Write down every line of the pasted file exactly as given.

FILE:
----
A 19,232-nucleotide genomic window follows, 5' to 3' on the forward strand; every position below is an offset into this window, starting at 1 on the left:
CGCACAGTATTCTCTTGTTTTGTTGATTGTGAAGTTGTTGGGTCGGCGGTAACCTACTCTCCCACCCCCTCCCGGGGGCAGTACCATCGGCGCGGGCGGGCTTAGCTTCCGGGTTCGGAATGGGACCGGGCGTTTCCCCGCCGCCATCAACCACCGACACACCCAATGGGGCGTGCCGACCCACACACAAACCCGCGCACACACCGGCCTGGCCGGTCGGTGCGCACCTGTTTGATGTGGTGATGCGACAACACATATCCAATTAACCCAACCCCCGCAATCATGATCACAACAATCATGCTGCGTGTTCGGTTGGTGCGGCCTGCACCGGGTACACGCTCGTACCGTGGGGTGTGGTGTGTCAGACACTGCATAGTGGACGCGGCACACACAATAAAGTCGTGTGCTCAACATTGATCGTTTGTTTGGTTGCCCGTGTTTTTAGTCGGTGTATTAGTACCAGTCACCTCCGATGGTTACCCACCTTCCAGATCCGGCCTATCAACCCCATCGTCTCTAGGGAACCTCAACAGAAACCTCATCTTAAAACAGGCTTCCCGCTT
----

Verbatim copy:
A 19,232-nucleotide genomic window follows, 5' to 3' on the forward strand; every position below is an offset into this window, starting at 1 on the left:
CGCACAGTATTCTCTTGTTTTGTTGATTGTGAAGTTGTTGGGTCGGCGGTAACCTACTCTCCCACCCCCTCCCGGGGGCAGTACCATCGGCGCGGGCGGGCTTAGCTTCCGGGTTCGGAATGGGACCGGGCGTTTCCCCGCCGCCATCAACCACCGACACACCCAATGGGGCGTGCCGACCCACACACAAACCCGCGCACACACCGGCCTGGCCGGTCGGTGCGCACCTGTTTGATGTGGTGATGCGACAACACATATCCAATTAACCCAACCCCCGCAATCATGATCACAACAATCATGCTGCGTGTTCGGTTGGTGCGGCCTGCACCGGGTACACGCTCGTACCGTGGGGTGTGGTGTGTCAGACACTGCATAGTGGACGCGGCACACACAATAAAGTCGTGTGCTCAACATTGATCGTTTGTTTGGTTGCCCGTGTTTTTAGTCGGTGTATTAGTACCAGTCACCTCCGATGGTTACCCACCTTCCAGATCCGGCCTATCAACCCCATCGTCTCTAGGGAACCTCAACAGAAACCTCATCTTAAAACAGGCTTCCCGCTT